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MERRILLVILLE — The Region's original Greek Fest is turning 50, so get ready to shout “opa” and celebrate the milestone at the SS. Constantine and Helen Greek Orthodox Cathedral.

Planning started last fall for the event that takes place from 5-11 p.m. today, noon to 11 p.m. Saturday and noon to 10 p.m. Sunday at the church, 8000 Madison St.

During the half-century of operating the festival that shares the Greek culture, the church has developed a tradition of attracting large crowds.

“People plan their weekends around it,” said Lake County Auditor John Petalas, president of the parish council.

As preparations continue, it's easy for church members to reminisce about past events.

Petalas said SS. Constantine and Helen was the first to host a Greek festival in the area, and it all started with the church having annual one-day picnics that were only open to parishioners.

When SS. Constantine and Helen moved from Gary to Merrillville, it was decided to begin having three-day festivals that were open to the public.

“It eventually blossomed to five days,” Petalas said.

He recalled how the line of cars waiting to get in the festival at one time would stretch down U.S. 30 to Interstate 65.

“That’s how big and popular it was,” Petalas said.

The annual event later scaled back to three days, and the parish is satisfied hosting it over that amount of time.

Although there have been a few adjustments over the years, there are some things that have stayed consistent.

“Everybody comes for the food,” Petalas said.

That's a main reason the Greek Fest has remained successful over the past five decades, he said.

The barbecue lamb is a favorite, but there are plenty of other options available. The menu for the upcoming festival also includes Greek chicken, pork shish kebab, gyros, pastitsio, Greek fries and saganaki.

There are also several items for those looking for something sweet.

“We’re going to have pastries galore,” Petalas said.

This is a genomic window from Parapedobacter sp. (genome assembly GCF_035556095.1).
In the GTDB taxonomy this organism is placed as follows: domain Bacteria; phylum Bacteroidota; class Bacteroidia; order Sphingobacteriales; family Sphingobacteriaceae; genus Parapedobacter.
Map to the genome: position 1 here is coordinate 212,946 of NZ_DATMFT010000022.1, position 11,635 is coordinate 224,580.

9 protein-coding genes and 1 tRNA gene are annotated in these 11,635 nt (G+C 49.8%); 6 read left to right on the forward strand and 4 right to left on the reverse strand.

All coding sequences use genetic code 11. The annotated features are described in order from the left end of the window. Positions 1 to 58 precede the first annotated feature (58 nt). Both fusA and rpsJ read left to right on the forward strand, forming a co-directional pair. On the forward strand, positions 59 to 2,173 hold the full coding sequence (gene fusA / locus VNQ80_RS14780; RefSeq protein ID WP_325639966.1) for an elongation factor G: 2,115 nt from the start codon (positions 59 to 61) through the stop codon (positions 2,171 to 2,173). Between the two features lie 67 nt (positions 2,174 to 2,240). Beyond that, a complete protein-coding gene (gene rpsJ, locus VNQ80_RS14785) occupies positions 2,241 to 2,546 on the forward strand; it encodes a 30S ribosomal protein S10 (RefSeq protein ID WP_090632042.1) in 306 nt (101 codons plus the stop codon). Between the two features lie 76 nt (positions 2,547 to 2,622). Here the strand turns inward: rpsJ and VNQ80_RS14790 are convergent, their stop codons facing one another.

Baklava, strudels, cookies, loukoumades (deep-fried honey puffs) and diples (fried dough topped with cinnamon, honey and nuts) can be purchased.

A beer garden will be open as well as a coffee tent featuring European-style coffee.

Petalas said “the food is reason they come, but the entertainment keeps them here.”

The live entertainment includes country music group High Noon, which is performing from 7-11 p.m. Friday.

The Minitones Band will take the stage from 6-11 p.m. Saturday.

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Petalas said the group, which performs American and Greek music, was popular in the 1970s and 1980s before they dispersed.

He said many of the Minitones members are parishioners at SS. Constantine and Helen, and they decided to reunite for the festival.

“We're all looking forward to that,” Petalas said.

Ormi also will be playing Greek music from 5-10 p.m. Sunday.

Starting at 7 p.m. Saturday and Sunday, the church's Greek Orthodox youth folk dancers will put on performances, Petalas said.

A carnival was once prominently featured during past Greek Fests, but the church stopped offering it during recent events, Petalas said.

In honor of the 50th anniversary, the church is bringing back carnival rides and games. Wristbands will be available for $20 from 1-5 p.m. Saturday.

As the festival nears, Petalas is thankful for the support it has received from Northwest Indiana.

He said proceeds from the event not only benefit the church. Funding also is used to help operate the Ross Township Food Pantry and a church program that offers financial assistance to those in need.

“This festival is 50, and it's helped a lot of the ministries of the church,” Petalas said.

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